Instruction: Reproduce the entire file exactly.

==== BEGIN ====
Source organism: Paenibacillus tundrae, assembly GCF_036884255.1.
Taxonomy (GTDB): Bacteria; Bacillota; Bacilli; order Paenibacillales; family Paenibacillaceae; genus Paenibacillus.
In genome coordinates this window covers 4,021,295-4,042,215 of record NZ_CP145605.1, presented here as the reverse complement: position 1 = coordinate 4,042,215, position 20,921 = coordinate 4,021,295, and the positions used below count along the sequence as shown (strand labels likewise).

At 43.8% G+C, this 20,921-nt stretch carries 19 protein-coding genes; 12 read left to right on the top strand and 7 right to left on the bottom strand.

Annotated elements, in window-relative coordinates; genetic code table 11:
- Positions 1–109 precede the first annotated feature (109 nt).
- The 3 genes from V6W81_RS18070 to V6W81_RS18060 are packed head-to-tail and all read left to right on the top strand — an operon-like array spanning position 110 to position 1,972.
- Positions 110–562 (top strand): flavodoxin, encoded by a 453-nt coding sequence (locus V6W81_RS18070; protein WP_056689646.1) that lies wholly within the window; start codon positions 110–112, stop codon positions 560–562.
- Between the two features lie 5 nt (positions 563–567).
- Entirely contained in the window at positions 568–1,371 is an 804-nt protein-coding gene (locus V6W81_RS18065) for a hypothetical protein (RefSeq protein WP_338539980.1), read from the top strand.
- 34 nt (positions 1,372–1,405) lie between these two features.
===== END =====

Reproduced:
Source organism: Paenibacillus tundrae, assembly GCF_036884255.1.
Taxonomy (GTDB): Bacteria; Bacillota; Bacilli; order Paenibacillales; family Paenibacillaceae; genus Paenibacillus.
In genome coordinates this window covers 4,021,295-4,042,215 of record NZ_CP145605.1, presented here as the reverse complement: position 1 = coordinate 4,042,215, position 20,921 = coordinate 4,021,295, and the positions used below count along the sequence as shown (strand labels likewise).

At 43.8% G+C, this 20,921-nt stretch carries 19 protein-coding genes; 12 read left to right on the top strand and 7 right to left on the bottom strand.

Annotated elements, in window-relative coordinates; genetic code table 11:
- Positions 1–109 precede the first annotated feature (109 nt).
- The 3 genes from V6W81_RS18070 to V6W81_RS18060 are packed head-to-tail and all read left to right on the top strand — an operon-like array spanning position 110 to position 1,972.
- Positions 110–562 (top strand): flavodoxin, encoded by a 453-nt coding sequence (locus V6W81_RS18070; protein WP_056689646.1) that lies wholly within the window; start codon positions 110–112, stop codon positions 560–562.
- Between the two features lie 5 nt (positions 563–567).
- Entirely contained in the window at positions 568–1,371 is an 804-nt protein-coding gene (locus V6W81_RS18065) for a hypothetical protein (RefSeq protein WP_338539980.1), read from the top strand.
- 34 nt (positions 1,372–1,405) lie between these two features.